The neighbourhood geographies of deprivation differ across ethnic groups. Analysis of 2021 Census of England and Wales.
Lloyd, C.D., Catney, G., Wright, R., Ellis, M., Finney, N., Jivraj, S., Manley, D. Wood, S. (2023) An ethnic group specific deprivation index for measuring neighbourhood inequalities in England and Wales. The Geographical Journal.
The measurement of deprivation for small areas in the UK has provided the basis for the development of policies and targeting of resources aimed at reducing spatial inequalities. Most measures summarise the aggregate level of deprivation across all people in a given area, and no account is taken of differences between people with differing characteristics, such as age, sex or ethnic group. In recognition of the marked inequalities between ethnic groups in the UK, and the distinctive geographies of these inequalities, this paper presents a new ethnic group-specific neighbourhood deprivation measure—the Ethnic Group Deprivation Index (EGDI). This index, using a custom cross-tabulated 2021 Census dataset on employment, housing tenure, education and health by ethnic group, reveals the small area geographies of ethnic inequalities that have to date received scant attention, and yet have profound impacts on life chances and well- being. Drawing on the methodological framework of the widely used English Index of Multiple Deprivation (IMD) and for the same geographies (Lower Layer Super Output Areas), the EGDI measures deprivation for each ethnic group using data from the 2021 Census of England and Wales. The EGDI reveals the complex geographies of ethnic inequality and demonstrates that while one ethnic group in a neighbourhood may have high relative levels of deprivation, another ethnic group in that same neighbourhood may experience very low relative levels. The EGDI explores ethnic inequalities within and between neighbourhoods, complementing and augmenting existing measures by offering an important means of better understanding ethnic inequalities. The EGDI can be used to help shape locally and culturally sensitive policy development and resource allocation.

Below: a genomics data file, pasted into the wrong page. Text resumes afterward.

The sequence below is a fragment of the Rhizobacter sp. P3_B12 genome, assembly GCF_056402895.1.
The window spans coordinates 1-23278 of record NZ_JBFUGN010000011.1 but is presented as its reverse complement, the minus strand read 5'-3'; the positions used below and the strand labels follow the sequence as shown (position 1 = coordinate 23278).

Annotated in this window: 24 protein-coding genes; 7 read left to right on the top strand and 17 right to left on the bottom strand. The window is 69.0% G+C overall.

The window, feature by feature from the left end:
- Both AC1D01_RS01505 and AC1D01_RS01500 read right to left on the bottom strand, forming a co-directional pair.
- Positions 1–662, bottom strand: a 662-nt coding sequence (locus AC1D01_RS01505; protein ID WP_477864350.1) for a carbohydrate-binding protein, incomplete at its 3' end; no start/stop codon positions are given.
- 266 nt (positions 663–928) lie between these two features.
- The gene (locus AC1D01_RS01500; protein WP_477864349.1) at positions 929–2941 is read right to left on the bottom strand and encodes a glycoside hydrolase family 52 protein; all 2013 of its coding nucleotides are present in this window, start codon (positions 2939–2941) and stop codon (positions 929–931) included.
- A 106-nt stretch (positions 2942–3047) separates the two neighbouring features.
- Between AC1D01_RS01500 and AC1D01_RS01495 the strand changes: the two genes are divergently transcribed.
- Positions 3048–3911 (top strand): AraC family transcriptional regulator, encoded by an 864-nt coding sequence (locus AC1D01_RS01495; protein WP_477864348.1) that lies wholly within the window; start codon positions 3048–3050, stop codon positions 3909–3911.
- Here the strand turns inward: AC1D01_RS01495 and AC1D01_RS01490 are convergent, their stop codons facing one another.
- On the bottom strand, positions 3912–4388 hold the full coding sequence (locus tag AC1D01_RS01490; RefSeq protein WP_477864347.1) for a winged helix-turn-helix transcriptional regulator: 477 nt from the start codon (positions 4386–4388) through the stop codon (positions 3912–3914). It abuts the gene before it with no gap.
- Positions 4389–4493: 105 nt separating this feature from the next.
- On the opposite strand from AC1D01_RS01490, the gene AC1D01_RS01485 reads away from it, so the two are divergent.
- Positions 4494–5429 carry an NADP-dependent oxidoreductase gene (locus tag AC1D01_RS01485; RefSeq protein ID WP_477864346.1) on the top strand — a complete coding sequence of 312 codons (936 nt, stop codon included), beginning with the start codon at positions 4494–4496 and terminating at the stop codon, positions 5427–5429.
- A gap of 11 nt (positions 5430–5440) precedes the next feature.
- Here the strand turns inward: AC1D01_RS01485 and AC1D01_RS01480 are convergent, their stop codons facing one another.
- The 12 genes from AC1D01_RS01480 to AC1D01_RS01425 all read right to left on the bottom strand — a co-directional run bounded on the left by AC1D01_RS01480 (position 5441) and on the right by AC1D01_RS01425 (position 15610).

Read this open access paper here: https://doi.org/10.1111/geoj.12563
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